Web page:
Purposeful automation may sound like just another buzzword. And maybe it is a buzzword, but it’s one that actually matters.
In this post, I discuss what purposeful automation means, what it doesn’t mean, and why it’s a valuable concept for DevOps teams.
There was a time when "automation" meant the use of a machine's mechanical capabilities to perform repetitive tasks, typically with an operator in part-time attendance to monitor (but not control) the process.
These days, of course, the term is as (or more) likely to refer to the use of machine intelligence to perform complex tasks which may involve sophisticated decision-making, often with an equally automated monitoring system set to notify a human operator only in the case of an error or other condition requiring intervention. Automated tasks are still largely repetitive and time- or labor-intensive. For the most part, what has improved are the capabilities of the machines carrying out the tasks, along with our ability to model complex tasks and convert them into machine instructions.
Why, then, do we need to be purposeful about automation? Why can't we just automate everything that can be automated, and concentrate our non-automated effort strictly on those tasks which are currently resistant to automation?
The short answer is that while we may soon be able to do just that, we aren't quite there yet. The longer answer is that given the technology and resources currently available for automation and our current level of understanding of both human- and machine-based processes, it is both more efficient and more cost-effective to apply automation at those points where it will have the greatest positive impact on the process in question, rather than across the board, or all tasks for which automated tools are available.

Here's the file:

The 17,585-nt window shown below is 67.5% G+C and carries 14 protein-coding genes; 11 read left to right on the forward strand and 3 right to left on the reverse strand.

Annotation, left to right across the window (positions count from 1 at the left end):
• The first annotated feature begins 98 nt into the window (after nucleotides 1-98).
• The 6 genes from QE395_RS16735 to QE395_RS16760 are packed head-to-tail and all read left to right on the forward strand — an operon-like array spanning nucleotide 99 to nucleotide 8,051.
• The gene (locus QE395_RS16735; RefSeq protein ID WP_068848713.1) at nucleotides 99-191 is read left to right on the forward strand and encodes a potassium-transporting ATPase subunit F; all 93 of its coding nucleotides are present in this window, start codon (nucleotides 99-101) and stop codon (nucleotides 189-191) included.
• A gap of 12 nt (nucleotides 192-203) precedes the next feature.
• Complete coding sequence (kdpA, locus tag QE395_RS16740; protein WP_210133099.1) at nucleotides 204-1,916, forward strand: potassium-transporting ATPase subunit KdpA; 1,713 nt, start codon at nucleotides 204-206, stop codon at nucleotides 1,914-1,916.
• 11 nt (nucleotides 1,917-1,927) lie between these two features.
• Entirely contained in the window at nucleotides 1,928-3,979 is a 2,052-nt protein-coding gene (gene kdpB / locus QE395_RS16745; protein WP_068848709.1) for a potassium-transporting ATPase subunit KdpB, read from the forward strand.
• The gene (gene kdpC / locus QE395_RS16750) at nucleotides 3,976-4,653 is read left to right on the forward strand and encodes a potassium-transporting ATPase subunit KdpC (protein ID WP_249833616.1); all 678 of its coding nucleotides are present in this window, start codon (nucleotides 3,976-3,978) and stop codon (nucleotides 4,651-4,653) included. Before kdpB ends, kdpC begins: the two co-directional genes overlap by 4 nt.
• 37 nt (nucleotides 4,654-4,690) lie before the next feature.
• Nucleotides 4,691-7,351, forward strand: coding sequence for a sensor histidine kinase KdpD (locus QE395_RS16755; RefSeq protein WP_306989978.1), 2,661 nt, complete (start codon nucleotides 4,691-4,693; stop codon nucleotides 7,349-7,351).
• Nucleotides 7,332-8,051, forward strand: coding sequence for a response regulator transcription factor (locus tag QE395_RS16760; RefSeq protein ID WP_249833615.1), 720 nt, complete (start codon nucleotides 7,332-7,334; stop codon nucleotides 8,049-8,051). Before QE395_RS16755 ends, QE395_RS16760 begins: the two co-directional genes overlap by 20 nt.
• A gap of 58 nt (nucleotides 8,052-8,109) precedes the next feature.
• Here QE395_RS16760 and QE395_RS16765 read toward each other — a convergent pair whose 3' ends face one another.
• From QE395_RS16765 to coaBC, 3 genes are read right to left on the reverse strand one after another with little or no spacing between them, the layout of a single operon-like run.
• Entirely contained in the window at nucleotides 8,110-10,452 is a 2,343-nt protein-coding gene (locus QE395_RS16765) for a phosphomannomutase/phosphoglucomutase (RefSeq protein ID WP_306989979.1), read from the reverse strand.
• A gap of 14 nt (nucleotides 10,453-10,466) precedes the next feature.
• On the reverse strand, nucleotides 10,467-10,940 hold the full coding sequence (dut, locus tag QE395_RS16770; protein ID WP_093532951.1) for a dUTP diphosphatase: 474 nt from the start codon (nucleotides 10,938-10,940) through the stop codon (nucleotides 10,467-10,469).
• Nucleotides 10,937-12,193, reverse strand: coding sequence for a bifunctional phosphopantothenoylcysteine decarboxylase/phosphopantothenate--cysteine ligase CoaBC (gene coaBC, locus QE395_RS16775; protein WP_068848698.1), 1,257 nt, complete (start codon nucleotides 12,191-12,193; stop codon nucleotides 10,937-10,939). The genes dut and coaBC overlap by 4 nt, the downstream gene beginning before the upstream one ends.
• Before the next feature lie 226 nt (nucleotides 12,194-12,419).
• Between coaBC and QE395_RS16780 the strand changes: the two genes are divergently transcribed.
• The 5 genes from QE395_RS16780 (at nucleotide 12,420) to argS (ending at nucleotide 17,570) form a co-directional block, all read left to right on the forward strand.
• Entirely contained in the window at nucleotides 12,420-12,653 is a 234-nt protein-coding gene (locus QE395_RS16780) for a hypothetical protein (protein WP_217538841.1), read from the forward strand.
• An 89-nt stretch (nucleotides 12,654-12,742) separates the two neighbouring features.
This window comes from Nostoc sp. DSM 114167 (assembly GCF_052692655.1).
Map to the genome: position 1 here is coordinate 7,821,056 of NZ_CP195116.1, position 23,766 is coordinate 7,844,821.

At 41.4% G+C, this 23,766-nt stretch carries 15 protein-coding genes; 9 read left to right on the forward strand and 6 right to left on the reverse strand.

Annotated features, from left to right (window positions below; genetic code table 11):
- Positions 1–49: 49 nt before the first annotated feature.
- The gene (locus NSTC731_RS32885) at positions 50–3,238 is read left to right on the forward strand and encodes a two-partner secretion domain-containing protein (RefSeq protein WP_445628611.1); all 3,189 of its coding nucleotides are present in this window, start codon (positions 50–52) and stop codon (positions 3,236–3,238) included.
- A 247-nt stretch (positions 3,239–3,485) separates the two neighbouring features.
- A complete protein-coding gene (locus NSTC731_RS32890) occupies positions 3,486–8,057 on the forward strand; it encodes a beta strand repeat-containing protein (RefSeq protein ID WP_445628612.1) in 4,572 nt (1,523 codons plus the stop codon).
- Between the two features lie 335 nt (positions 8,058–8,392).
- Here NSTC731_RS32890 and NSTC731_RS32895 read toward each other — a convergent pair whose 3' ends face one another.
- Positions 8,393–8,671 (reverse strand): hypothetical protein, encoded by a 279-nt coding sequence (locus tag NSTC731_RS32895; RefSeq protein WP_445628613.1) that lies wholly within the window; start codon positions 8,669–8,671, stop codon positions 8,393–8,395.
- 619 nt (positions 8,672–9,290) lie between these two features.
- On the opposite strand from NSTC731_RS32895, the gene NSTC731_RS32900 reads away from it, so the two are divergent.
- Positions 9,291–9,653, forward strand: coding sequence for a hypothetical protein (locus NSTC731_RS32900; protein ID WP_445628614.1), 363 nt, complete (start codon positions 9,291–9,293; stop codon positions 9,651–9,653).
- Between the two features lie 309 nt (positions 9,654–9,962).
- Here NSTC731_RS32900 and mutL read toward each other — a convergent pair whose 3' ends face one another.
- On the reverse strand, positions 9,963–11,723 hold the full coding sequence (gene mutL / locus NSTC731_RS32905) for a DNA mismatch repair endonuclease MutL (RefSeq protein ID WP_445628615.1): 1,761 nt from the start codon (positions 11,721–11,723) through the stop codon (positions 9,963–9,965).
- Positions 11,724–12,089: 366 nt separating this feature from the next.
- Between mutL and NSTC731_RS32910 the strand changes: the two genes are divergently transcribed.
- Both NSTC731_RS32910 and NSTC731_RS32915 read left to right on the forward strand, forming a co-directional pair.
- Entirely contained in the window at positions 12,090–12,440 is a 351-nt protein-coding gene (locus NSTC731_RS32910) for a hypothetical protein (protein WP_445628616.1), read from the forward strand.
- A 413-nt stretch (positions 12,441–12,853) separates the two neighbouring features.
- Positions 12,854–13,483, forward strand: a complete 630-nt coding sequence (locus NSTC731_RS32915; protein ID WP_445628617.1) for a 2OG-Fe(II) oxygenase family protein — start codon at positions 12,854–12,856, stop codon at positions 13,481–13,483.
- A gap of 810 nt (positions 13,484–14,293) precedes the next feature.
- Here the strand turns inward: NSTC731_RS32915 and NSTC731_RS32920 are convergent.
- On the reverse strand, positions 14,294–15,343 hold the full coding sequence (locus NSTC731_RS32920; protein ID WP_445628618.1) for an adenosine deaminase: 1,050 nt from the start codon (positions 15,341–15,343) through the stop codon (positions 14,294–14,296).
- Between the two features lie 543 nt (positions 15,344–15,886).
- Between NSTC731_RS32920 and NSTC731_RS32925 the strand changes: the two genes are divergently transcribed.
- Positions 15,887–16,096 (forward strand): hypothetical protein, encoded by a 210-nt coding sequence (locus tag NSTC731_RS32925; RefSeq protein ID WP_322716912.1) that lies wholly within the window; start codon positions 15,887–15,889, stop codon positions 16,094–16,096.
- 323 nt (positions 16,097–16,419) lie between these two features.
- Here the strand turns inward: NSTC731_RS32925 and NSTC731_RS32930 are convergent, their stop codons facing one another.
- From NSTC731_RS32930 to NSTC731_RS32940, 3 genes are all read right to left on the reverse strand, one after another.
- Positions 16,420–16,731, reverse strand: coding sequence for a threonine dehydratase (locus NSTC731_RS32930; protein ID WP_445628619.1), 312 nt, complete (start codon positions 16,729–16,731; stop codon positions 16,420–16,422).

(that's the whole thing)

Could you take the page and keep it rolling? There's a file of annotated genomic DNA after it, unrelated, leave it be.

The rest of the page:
What does this mean?
In any process, there are points that are pivotal—actual or potential bottlenecks, labor- and personnel-intensive tasks, tasks which are complex (but fundamentally algorithmic) and time-consuming, or that can only be performed intermittently. There are other tasks which function more like a smooth stretch of pipeline, and still others which are so complex that they appear to be resistant to any kind of simplification or even algorithmic modeling.
Purposeful automation is the automation of specific tasks and processes (within the context and scope of the overall processes) that will lend themselves most effectively to automation—and if they are automated, will provide the greatest improvements to the process (in terms of speed, efficiency, cost, and so on).
In other words, don't just automate everything, and don't simply apply readily available automation techniques because they are available. Automate where it will make the biggest positive difference, and where it will cause the fewest problems.
To see how this works, consider a very basic example (from the relatively recent history of retail shopping: